‚ÄčSummary: Night, by author Elie Wiesel, is a memoir written from a first hand view of the Holocaust. Wiesel lived through World War II and the Holocaust as a prosectued Jew. His book takes us through the normal, Jewish lifestyle he and his family lived prior to the war, and through the indespicable times lived at concentration camps. It was in 1944 that the Nazis took the Jews of Sighet (the town in which Elie and his family lived) and placed them in concentration camps. Night takes readers on a vivid, heart felt tale about tragedy and the pure evils of man. Wiesel talks much about the horrors of sons leaving their fathers to care for themselves and stay alive. Elie cannot imagine this part at first. However, later in the book, he explains that the harsh conditions of the multiple concentration camps make him face the inevitable fact that life without his father would be a whole lot easier. This book is a short read, but it must be read to fully grasp the important concepts of human evil, loyalty to people, and how to get through the most difficult of times.

Description of Major Characters:

Elie: He is the main character and the author of the book. He is a young boy at the start of the war, only fifteen years old. He remains dependent off his father in the beginning of the book, but realizes his father's needs change. Elie is a loyal son to his father, and has a heart that guides him to do the right things for himself and his father. He is a dynamic character.

Elie's Father (Shlomo): Elie's father is always referred to as Elie's father. He is a religious man who wants the best for his family. He and Elie work side by side in the concentration camps. He takes care of Elie the best way he knows how. Unfortunately, his health detoriates forcing Elie to take care of him. Without Elie's help Elie's father would have died a lot sooner in the war.

Moishe the Beadle: Moishe is a very religious Jew in the town of Sighet. He escapes his deportation and comes back to tell the town about how horrible the conditions of life are for the prisoners. He and Elie have a good relationship, and Moishe warns Elie to leave the area. Nobody in the town, to include Elie, take Moishe's claim seriously.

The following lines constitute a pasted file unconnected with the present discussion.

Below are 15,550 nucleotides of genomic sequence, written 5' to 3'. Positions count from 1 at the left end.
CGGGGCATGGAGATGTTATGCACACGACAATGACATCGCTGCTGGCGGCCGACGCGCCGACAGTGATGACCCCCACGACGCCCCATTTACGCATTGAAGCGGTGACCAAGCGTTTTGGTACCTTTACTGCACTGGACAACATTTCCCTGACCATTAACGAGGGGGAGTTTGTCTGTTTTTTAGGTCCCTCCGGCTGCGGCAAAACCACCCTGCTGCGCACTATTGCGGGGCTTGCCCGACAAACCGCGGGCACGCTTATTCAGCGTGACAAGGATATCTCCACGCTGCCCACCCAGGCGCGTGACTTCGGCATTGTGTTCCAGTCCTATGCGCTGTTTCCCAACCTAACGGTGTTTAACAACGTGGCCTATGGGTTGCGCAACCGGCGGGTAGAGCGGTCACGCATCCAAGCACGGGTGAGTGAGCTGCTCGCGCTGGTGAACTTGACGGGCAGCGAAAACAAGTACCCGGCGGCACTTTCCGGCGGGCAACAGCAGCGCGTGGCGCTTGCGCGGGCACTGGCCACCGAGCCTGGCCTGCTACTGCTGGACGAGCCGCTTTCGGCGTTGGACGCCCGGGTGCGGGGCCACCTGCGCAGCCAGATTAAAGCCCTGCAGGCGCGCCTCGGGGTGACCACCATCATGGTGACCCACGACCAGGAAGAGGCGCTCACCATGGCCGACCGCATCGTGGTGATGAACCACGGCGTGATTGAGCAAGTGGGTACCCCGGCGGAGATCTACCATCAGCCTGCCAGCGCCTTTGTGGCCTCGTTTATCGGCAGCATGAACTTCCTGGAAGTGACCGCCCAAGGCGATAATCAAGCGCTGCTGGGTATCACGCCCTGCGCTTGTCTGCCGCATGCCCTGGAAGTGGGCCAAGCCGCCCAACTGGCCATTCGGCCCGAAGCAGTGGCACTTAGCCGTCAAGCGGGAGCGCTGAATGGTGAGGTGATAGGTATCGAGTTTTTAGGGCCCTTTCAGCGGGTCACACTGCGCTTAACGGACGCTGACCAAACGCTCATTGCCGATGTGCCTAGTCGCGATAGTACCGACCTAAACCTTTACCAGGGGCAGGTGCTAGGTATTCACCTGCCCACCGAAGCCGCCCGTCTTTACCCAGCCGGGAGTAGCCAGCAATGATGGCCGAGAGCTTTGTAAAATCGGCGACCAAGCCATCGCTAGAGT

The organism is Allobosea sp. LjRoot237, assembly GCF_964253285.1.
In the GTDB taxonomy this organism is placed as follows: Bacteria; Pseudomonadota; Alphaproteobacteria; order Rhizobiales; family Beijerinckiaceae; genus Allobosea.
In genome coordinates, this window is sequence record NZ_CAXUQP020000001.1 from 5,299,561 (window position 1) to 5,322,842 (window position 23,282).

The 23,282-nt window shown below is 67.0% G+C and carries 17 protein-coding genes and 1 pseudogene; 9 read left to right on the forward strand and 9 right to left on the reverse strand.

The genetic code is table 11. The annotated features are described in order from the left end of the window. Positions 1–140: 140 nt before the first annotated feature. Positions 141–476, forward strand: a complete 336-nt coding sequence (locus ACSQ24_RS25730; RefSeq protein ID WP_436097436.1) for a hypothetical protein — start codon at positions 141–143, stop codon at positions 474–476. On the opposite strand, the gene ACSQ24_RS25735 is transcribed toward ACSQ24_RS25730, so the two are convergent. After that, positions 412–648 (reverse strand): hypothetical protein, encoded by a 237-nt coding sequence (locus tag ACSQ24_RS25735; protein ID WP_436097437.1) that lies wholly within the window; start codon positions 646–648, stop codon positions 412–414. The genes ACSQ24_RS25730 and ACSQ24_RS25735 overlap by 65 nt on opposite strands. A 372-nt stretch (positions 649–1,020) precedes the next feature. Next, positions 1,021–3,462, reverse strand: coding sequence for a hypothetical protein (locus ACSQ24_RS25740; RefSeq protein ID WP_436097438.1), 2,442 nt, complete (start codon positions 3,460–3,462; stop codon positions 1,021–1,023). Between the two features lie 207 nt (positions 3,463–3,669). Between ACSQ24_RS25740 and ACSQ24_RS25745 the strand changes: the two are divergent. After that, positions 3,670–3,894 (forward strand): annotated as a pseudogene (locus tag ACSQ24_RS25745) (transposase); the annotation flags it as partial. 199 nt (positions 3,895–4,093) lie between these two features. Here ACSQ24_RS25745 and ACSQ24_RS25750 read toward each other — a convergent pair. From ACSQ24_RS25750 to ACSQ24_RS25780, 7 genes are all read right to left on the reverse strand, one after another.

Stein of Antwerp: The Stein is a family relative of Elie. One day, the Stein visits Elie to ask if he has heard from his wife and children. Elie lies to him and says he has and they are well. When the Stein finds out the contrary, he is no longer mentioned in the book and dies.

Rabbi Eliahou: Rabbi Eliahou was a very religious man who Elie and his father encounter. His son abandons him and Elie prays that he will never turn out like his son.

Akiba Drumer: Akiba was a very religious man who, throughout the time spent at concentration camps, lost a lot of faith it God.

Madame Schachter: Madame Schachter was a woman in the train car that would scream out about her visions of fire. The other passengers initially were kind to her and helped her to calm down. Eventually, the passengers got annoyed with her and physically abused her to keep her quiet.


I loved the style of writing for this book. Wiesel paints a picture with his words, and makes you visualize the scene with imagination based on his lighter descriptions. It is a work of literature that I found hard to look at as an account of his life. It seemed to be more of a story of something that never happened. The way he incorporates themes of loyalty to family members is great. Stylistically speaking, this book is near flawless, and provided one of the best reads.
I did not like the ending of the book. It was a disappointing and predictable ending. Other than the ending, the book was great. I wish Elie would've included more details about his life without his father at the concentration camps, though.

What can we learn from reading this book?

From this book, we can learn many lessons in loyalty. We can learn that no matter how hard the going gets, we should always stick to our roots, our family. Elie does a great job explaining his predicaments with his father's failing health, and shows us how to cooperate with others problems and sacrifice our needs for others. We can also learn from the victim's point of view how bad the Holocaust and war was for the Jews. We can see that evils created by humans to humans is the worst evil that exists. It shows that we can learn that our actions affect others in ways that we may not see at the time. This book is filled with moral lessons. Most of them can be looked at in many different ways depending on how you interpret them.

What did I learn from writing this assignment?
From writing this assignment I learned that I need to be more coherent in my writing. I also learned that I should integrate quotes into the piece with meaning and understanding. There should never be a random quote in a composition. I also learned that I should break up my ideas into more concise ideas, rather than a large, on going idea.

What did I do well in this unit? I was able to contribute well to discussions in class. I comprehended the material well and developed my own ideas about Elie's situations.

What areas could I improve on? The only are I could have improved on was keeping up with the portfolio deadlines so I wouldn't be stuck doing them last minute!